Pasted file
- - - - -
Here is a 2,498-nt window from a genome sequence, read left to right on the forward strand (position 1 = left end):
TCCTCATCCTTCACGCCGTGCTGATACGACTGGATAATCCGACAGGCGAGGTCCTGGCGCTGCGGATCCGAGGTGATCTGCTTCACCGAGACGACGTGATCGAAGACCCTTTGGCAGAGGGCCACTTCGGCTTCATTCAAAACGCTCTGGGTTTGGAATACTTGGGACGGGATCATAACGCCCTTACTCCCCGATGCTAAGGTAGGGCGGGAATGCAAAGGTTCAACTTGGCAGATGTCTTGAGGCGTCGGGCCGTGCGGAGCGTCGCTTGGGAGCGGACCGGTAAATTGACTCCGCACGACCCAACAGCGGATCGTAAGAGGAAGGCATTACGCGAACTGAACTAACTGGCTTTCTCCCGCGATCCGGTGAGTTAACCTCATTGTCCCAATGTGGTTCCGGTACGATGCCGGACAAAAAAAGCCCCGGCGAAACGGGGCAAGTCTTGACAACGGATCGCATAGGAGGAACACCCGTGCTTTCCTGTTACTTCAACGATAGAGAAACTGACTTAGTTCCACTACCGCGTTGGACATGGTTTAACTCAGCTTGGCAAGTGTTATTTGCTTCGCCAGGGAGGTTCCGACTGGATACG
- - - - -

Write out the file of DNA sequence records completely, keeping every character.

Here is a 2,498-nt window from a genome sequence, read left to right on the forward strand (position 1 = left end):
TCCTCATCCTTCACGCCGTGCTGATACGACTGGATAATCCGACAGGCGAGGTCCTGGCGCTGCGGATCCGAGGTGATCTGCTTCACCGAGACGACGTGATCGAAGACCCTTTGGCAGAGGGCCACTTCGGCTTCATTCAAAACGCTCTGGGTTTGGAATACTTGGGACGGGATCATAACGCCCTTACTCCCCGATGCTAAGGTAGGGCGGGAATGCAAAGGTTCAACTTGGCAGATGTCTTGAGGCGTCGGGCCGTGCGGAGCGTCGCTTGGGAGCGGACCGGTAAATTGACTCCGCACGACCCAACAGCGGATCGTAAGAGGAAGGCATTACGCGAACTGAACTAACTGGCTTTCTCCCGCGATCCGGTGAGTTAACCTCATTGTCCCAATGTGGTTCCGGTACGATGCCGGACAAAAAAAGCCCCGGCGAAACGGGGCAAGTCTTGACAACGGATCGCATAGGAGGAACACCCGTGCTTTCCTGTTACTTCAACGATAGAGAAACTGACTTAGTTCCACTACCGCGTTGGACATGGTTTAACTCAGCTTGGCAAGTGTTATTTGCTTCGCCAGGGAGGTTCCGACTGGATACG